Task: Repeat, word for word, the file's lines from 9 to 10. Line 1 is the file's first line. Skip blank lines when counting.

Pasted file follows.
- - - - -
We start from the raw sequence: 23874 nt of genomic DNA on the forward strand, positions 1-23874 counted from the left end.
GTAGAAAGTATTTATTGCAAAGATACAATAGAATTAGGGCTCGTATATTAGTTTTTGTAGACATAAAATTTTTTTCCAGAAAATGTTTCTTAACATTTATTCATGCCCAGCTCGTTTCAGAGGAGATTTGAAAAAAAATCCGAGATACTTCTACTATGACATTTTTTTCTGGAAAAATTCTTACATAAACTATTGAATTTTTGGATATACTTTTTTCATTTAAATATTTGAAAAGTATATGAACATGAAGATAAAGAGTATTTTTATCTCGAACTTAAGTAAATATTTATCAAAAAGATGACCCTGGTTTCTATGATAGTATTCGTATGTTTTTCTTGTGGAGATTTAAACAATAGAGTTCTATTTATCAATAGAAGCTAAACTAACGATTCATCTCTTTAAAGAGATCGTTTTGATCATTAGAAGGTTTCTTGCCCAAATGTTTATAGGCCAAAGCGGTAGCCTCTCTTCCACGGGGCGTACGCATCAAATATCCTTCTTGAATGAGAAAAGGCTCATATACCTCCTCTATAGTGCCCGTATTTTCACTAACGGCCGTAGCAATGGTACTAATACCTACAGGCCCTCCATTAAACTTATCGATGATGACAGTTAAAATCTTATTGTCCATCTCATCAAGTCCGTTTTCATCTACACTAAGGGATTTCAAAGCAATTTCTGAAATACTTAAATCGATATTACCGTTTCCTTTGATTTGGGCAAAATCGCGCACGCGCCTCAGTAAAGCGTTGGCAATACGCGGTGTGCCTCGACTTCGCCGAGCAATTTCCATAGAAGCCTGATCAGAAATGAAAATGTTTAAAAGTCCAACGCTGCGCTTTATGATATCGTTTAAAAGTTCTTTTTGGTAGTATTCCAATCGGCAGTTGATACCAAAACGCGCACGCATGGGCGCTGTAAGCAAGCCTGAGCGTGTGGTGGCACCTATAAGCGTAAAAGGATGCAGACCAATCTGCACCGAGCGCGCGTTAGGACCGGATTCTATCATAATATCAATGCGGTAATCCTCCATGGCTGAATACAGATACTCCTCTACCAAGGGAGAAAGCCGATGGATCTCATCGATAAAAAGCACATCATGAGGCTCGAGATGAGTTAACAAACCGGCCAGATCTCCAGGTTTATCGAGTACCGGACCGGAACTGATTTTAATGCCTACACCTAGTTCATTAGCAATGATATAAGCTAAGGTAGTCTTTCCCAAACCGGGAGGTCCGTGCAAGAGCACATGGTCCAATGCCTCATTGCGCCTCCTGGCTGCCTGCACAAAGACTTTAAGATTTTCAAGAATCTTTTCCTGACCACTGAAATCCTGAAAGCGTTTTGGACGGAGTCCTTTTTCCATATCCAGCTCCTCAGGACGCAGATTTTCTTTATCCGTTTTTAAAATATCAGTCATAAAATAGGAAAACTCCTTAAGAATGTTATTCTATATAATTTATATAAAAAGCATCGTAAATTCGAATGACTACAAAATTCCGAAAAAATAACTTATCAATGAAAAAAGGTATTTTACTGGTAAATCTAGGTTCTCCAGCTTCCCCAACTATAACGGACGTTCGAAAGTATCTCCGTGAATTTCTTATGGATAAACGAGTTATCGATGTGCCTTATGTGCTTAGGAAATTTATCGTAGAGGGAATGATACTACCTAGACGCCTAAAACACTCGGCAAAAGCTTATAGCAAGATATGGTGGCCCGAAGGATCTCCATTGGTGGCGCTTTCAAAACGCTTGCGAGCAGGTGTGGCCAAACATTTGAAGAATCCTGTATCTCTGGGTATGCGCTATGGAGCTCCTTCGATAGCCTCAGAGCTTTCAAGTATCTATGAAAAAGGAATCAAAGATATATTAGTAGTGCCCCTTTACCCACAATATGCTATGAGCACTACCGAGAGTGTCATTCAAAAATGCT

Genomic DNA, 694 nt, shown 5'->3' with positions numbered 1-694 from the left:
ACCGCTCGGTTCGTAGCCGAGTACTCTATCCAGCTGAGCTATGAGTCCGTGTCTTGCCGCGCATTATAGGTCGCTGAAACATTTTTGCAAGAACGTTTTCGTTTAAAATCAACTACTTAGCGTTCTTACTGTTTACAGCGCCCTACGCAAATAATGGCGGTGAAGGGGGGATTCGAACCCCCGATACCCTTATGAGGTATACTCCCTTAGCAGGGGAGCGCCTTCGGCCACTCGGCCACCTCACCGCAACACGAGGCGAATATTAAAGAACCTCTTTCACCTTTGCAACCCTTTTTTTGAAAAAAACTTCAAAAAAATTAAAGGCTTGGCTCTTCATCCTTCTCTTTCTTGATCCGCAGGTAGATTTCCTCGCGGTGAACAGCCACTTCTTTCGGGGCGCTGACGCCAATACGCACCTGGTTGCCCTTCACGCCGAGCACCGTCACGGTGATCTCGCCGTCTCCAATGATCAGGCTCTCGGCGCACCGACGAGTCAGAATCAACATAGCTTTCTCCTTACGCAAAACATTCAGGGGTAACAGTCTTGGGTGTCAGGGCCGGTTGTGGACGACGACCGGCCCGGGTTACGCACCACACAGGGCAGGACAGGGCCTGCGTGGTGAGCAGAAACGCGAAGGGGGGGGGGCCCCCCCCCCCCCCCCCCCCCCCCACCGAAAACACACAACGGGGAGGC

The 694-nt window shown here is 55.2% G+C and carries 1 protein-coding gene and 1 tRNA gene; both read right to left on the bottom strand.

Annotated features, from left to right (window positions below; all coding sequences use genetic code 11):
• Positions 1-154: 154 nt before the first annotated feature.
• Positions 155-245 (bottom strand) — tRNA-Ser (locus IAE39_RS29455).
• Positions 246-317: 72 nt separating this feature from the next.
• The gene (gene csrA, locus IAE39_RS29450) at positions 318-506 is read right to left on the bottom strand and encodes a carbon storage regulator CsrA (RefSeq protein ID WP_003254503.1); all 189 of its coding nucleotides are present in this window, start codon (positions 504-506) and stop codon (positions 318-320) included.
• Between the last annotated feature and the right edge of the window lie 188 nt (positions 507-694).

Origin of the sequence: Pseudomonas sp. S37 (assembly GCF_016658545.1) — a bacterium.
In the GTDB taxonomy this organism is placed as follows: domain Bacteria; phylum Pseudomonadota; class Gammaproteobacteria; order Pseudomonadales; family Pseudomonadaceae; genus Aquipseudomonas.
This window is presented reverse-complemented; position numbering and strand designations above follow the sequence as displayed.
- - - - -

• Positions 246-317: 72 nt separating this feature from the next.
• The gene (gene csrA, locus IAE39_RS29450) at positions 318-506 is read right to left on the bottom strand and encodes a carbon storage regulator CsrA (RefSeq protein ID WP_003254503.1); all 189 of its coding nucleotides are present in this window, start codon (positions 504-506) and stop codon (positions 318-320) included.